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An interesting night at the nerve center for the WBC

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When I got here last week I wrote some complimentary things about Phoenix which were somehow spotted by the folks at the Greater Phoenix Convention and Visitors Bureau. Those good folks asked me if I was interested in joining them for dinner, along with a larger media tour they were holding in connection with the World Baseball Classic. You don’t have to ask me out for dinner twice, so I as on board when it went down last night.

The location: The Hotel Palomar, a block or so away from Chase Field. The Palomar is home base for the WBC. Players for the WBC teams are staying there, as are all of the officials, media relations people and what not. And the whole hotel was festooned with WBC logos, like so:

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The Palomar is a nice joint. So nice, in fact, that it made me change my inner monologue about some of the WBC players I’ve seen around the Cactus League the past few days.  Before it went like this:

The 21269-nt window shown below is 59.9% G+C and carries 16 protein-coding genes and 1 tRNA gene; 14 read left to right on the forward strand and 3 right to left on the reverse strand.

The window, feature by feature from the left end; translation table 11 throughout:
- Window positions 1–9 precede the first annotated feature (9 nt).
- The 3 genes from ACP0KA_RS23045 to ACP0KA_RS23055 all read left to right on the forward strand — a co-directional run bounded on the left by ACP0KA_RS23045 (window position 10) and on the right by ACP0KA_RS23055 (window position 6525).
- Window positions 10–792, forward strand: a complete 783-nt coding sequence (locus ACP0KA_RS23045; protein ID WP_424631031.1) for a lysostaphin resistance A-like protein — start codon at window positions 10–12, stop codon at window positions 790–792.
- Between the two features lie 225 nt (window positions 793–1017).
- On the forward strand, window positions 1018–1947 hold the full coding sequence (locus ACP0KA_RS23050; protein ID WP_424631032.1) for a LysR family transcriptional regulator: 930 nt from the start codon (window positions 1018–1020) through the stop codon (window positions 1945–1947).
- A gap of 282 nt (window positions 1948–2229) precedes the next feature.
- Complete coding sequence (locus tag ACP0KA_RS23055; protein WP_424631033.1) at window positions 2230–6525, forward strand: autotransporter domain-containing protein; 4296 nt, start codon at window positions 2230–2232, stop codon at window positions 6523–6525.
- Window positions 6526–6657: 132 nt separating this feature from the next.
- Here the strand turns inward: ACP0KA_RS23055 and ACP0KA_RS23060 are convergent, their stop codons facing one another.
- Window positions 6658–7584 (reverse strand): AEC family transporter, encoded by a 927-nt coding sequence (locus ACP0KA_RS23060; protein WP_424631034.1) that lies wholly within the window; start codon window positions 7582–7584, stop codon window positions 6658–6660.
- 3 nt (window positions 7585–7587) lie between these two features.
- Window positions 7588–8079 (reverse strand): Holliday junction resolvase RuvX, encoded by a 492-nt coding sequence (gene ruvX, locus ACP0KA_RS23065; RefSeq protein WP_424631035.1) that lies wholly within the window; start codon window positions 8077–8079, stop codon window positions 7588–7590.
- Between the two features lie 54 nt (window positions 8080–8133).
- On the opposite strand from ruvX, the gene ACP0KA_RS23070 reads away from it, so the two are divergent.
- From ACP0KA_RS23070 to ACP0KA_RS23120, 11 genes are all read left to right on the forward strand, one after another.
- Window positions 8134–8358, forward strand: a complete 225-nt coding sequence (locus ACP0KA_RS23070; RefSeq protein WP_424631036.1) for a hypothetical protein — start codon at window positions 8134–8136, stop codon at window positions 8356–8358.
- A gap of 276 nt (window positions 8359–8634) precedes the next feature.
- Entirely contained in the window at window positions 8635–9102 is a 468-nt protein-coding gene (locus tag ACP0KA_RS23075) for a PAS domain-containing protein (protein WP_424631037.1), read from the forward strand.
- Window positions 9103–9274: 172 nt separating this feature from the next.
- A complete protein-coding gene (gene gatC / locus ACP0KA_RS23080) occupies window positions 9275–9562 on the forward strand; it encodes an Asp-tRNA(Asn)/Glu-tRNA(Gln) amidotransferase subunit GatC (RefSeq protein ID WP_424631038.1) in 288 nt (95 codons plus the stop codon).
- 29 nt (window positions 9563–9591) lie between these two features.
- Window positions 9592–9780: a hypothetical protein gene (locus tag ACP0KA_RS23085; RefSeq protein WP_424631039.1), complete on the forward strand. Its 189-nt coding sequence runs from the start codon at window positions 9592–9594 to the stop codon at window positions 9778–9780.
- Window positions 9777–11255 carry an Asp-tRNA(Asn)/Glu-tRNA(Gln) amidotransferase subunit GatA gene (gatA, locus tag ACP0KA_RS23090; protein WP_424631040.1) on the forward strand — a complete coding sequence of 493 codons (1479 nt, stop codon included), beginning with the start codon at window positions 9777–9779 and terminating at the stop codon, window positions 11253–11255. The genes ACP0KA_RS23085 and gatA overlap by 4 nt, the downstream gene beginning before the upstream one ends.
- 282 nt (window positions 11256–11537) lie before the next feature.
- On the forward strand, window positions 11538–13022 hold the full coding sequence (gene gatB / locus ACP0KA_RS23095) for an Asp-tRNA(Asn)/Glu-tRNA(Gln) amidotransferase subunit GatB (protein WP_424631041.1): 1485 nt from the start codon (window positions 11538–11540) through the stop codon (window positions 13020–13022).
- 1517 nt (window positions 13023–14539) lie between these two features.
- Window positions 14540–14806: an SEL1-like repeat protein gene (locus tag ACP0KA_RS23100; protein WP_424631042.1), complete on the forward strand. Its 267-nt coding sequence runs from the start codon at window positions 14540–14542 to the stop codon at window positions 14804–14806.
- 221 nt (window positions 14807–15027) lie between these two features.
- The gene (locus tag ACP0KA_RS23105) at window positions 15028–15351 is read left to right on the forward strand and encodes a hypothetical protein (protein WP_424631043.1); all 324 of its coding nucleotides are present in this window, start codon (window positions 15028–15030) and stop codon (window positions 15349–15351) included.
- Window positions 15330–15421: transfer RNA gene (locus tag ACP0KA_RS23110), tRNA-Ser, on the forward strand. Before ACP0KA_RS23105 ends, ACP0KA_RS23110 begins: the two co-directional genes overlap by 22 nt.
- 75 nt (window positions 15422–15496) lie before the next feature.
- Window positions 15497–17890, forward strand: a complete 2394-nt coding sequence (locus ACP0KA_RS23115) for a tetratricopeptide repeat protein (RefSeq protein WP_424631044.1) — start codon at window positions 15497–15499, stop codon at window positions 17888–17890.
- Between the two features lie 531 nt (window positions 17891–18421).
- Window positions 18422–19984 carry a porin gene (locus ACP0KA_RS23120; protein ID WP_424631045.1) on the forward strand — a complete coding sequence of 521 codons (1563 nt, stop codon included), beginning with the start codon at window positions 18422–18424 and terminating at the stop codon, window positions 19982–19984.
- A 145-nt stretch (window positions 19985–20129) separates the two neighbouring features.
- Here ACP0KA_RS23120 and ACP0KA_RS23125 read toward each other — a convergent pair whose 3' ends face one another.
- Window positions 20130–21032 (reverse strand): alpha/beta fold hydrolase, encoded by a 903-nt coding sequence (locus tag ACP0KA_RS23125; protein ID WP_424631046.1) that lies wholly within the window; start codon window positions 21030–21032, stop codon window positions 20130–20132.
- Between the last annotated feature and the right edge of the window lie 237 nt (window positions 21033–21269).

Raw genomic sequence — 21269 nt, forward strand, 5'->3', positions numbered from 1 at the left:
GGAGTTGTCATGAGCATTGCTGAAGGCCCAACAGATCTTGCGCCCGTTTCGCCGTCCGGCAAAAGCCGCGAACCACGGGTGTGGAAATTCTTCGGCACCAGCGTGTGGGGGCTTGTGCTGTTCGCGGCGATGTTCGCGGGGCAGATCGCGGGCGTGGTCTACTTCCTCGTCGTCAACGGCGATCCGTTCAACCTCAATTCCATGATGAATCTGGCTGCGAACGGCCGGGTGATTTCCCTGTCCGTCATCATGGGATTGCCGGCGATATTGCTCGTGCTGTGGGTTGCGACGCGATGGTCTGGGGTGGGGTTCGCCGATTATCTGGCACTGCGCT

Look at those guys. They’re good baseball players, but they’re simply outclassed by the Major Leaguers. It must be so weird for them to find themselves on these fields, far from home, being humbled in this way. I feel like going up and hugging them.

Now it’s like this:

Man, a couple of hours of this game and then they get to go to that sweet hotel, sit in the cabana by the pool and chit chat with all of the beautiful women who, by pure coincidence, are walking around the hotel, looking hard at anyone who might be a baseball player.

Put differently: even the backup catcher for Team Italy has got it better than you this week.

Driving around from ballpark to ballpark in the Phoenix suburbs, the WBC feels far away. But downtown, in and around the Palomar, there is definitely a feeling of electricity. I spoke with a couple in the lobby who came to town specifically for the WBC. They were excited. As too were those women who, by pure coincidence, were walking around the hotel. There were signs for meeting rooms and administrative offices for the WBC, all suggesting a much bigger thing, for lack of a better term, than most of us take the WBC to be.